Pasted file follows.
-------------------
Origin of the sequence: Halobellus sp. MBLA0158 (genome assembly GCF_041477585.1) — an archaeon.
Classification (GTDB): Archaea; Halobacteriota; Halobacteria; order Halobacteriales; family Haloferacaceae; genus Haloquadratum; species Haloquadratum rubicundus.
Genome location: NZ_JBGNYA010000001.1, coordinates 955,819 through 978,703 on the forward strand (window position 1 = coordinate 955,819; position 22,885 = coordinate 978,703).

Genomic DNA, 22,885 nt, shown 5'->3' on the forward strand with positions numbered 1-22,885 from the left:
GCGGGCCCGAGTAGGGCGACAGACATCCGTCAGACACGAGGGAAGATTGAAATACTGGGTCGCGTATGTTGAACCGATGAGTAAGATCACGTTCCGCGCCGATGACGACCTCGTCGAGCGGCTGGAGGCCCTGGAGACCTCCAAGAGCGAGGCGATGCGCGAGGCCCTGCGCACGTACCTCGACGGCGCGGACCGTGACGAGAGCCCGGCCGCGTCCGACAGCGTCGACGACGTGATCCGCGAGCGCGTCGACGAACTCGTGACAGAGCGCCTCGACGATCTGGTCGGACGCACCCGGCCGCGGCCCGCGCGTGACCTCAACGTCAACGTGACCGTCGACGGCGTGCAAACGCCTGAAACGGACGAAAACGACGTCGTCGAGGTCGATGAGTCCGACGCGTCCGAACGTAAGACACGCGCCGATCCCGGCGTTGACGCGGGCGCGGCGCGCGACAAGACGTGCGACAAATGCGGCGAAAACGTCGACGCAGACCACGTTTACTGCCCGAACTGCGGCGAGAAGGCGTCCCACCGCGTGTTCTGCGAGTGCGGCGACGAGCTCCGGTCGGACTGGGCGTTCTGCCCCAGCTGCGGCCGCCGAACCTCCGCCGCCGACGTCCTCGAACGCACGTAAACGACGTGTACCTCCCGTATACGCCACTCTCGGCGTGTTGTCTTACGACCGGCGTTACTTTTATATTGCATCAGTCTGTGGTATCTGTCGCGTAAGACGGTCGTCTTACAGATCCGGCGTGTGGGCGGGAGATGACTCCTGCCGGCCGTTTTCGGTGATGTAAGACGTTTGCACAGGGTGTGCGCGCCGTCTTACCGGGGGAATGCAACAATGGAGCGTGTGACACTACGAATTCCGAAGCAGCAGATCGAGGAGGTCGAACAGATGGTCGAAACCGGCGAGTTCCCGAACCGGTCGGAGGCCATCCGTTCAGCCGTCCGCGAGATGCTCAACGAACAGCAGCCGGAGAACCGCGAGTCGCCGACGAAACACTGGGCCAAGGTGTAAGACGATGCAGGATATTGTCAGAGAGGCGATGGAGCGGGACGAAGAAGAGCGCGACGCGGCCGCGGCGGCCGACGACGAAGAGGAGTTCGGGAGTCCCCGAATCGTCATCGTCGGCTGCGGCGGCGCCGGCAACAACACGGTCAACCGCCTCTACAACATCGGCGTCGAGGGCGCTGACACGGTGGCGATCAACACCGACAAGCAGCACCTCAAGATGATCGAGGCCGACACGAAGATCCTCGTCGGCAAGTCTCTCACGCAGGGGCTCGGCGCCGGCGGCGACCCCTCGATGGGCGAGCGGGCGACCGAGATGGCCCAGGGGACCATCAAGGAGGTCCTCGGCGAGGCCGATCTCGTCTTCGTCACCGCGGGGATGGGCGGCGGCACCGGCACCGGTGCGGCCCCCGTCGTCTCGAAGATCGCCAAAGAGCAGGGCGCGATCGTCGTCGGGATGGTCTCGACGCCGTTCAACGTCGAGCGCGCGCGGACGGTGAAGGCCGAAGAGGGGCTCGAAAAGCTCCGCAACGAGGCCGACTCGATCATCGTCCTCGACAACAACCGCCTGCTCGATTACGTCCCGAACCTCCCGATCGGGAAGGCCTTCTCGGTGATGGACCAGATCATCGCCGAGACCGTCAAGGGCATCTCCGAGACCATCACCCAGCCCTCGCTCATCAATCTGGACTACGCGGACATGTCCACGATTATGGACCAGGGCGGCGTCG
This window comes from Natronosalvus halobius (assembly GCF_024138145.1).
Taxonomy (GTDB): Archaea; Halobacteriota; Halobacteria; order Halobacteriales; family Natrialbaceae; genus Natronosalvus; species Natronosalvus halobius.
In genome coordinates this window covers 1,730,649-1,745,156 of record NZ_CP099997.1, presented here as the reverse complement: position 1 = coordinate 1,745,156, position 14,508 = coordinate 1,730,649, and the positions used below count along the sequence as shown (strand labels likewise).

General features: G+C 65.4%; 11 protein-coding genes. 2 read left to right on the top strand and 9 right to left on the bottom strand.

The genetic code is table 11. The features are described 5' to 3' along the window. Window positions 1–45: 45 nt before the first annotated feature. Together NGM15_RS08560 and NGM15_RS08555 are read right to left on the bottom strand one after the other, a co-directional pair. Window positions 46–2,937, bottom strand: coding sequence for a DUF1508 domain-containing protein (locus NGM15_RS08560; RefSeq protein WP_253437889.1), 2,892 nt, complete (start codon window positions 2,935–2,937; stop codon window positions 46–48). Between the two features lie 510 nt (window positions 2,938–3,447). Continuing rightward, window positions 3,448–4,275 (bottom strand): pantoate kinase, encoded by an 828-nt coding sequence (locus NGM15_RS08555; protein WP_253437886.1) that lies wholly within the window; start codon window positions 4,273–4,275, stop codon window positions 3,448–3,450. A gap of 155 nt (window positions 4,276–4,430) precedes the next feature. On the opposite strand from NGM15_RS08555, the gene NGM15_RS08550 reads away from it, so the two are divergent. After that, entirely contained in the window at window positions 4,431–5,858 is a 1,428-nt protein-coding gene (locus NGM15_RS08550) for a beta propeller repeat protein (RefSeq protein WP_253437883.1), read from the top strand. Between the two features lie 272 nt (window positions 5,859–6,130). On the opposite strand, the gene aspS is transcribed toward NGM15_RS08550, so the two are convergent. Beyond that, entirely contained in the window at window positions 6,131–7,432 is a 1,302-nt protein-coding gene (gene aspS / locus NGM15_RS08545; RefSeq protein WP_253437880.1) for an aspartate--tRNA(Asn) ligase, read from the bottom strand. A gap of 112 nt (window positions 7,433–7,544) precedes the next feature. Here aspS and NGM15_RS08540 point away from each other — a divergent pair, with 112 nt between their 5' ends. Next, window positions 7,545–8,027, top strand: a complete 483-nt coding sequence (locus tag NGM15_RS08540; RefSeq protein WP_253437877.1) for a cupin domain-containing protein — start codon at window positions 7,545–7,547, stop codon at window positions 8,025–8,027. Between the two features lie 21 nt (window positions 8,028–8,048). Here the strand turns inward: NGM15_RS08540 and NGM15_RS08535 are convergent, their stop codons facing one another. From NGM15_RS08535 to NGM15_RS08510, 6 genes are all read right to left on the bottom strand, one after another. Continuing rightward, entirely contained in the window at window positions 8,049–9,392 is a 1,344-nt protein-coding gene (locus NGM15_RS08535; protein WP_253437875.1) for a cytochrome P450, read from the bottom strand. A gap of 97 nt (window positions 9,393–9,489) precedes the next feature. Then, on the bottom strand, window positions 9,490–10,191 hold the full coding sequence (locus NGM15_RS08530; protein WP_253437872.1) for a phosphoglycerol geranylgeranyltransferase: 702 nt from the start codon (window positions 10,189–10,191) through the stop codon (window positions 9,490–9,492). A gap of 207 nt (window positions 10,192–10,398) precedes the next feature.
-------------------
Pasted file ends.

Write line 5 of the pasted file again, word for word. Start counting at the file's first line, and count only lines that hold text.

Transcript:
GCGGGCCCGAGTAGGGCGACAGACATCCGTCAGACACGAGGGAAGATTGAAATACTGGGTCGCGTATGTTGAACCGATGAGTAAGATCACGTTCCGCGCCGATGACGACCTCGTCGAGCGGCTGGAGGCCCTGGAGACCTCCAAGAGCGAGGCGATGCGCGAGGCCCTGCGCACGTACCTCGACGGCGCGGACCGTGACGAGAGCCCGGCCGCGTCCGACAGCGTCGACGACGTGATCCGCGAGCGCGTCGACGAACTCGTGACAGAGCGCCTCGACGATCTGGTCGGACGCACCCGGCCGCGGCCCGCGCGTGACCTCAACGTCAACGTGACCGTCGACGGCGTGCAAACGCCTGAAACGGACGAAAACGACGTCGTCGAGGTCGATGAGTCCGACGCGTCCGAACGTAAGACACGCGCCGATCCCGGCGTTGACGCGGGCGCGGCGCGCGACAAGACGTGCGACAAATGCGGCGAAAACGTCGACGCAGACCACGTTTACTGCCCGAACTGCGGCGAGAAGGCGTCCCACCGCGTGTTCTGCGAGTGCGGCGACGAGCTCCGGTCGGACTGGGCGTTCTGCCCCAGCTGCGGCCGCCGAACCTCCGCCGCCGACGTCCTCGAACGCACGTAAACGACGTGTACCTCCCGTATACGCCACTCTCGGCGTGTTGTCTTACGACCGGCGTTACTTTTATATTGCATCAGTCTGTGGTATCTGTCGCGTAAGACGGTCGTCTTACAGATCCGGCGTGTGGGCGGGAGATGACTCCTGCCGGCCGTTTTCGGTGATGTAAGACGTTTGCACAGGGTGTGCGCGCCGTCTTACCGGGGGAATGCAACAATGGAGCGTGTGACACTACGAATTCCGAAGCAGCAGATCGAGGAGGTCGAACAGATGGTCGAAACCGGCGAGTTCCCGAACCGGTCGGAGGCCATCCGTTCAGCCGTCCGCGAGATGCTCAACGAACAGCAGCCGGAGAACCGCGAGTCGCCGACGAAACACTGGGCCAAGGTGTAAGACGATGCAGGATATTGTCAGAGAGGCGATGGAGCGGGACGAAGAAGAGCGCGACGCGGCCGCGGCGGCCGACGACGAAGAGGAGTTCGGGAGTCCCCGAATCGTCATCGTCGGCTGCGGCGGCGCCGGCAACAACACGGTCAACCGCCTCTACAACATCGGCGTCGAGGGCGCTGACACGGTGGCGATCAACACCGACAAGCAGCACCTCAAGATGATCGAGGCCGACACGAAGATCCTCGTCGGCAAGTCTCTCACGCAGGGGCTCGGCGCCGGCGGCGACCCCTCGATGGGCGAGCGGGCGACCGAGATGGCCCAGGGGACCATCAAGGAGGTCCTCGGCGAGGCCGATCTCGTCTTCGTCACCGCGGGGATGGGCGGCGGCACCGGCACCGGTGCGGCCCCCGTCGTCTCGAAGATCGCCAAAGAGCAGGGCGCGATCGTCGTCGGGATGGTCTCGACGCCGTTCAACGTCGAGCGCGCGCGGACGGTGAAGGCCGAAGAGGGGCTCGAAAAGCTCCGCAACGAGGCCGACTCGATCATCGTCCTCGACAACAACCGCCTGCTCGATTACGTCCCGAACCTCCCGATCGGGAAGGCCTTCTCGGTGATGGACCAGATCATCGCCGAGACCGTCAAGGGCATCTCCGAGACCATCACCCAGCCCTCGCTCATCAATCTGGACTACGCGGACATGTCCACGATTATGGACCAGGGCGGCGTCG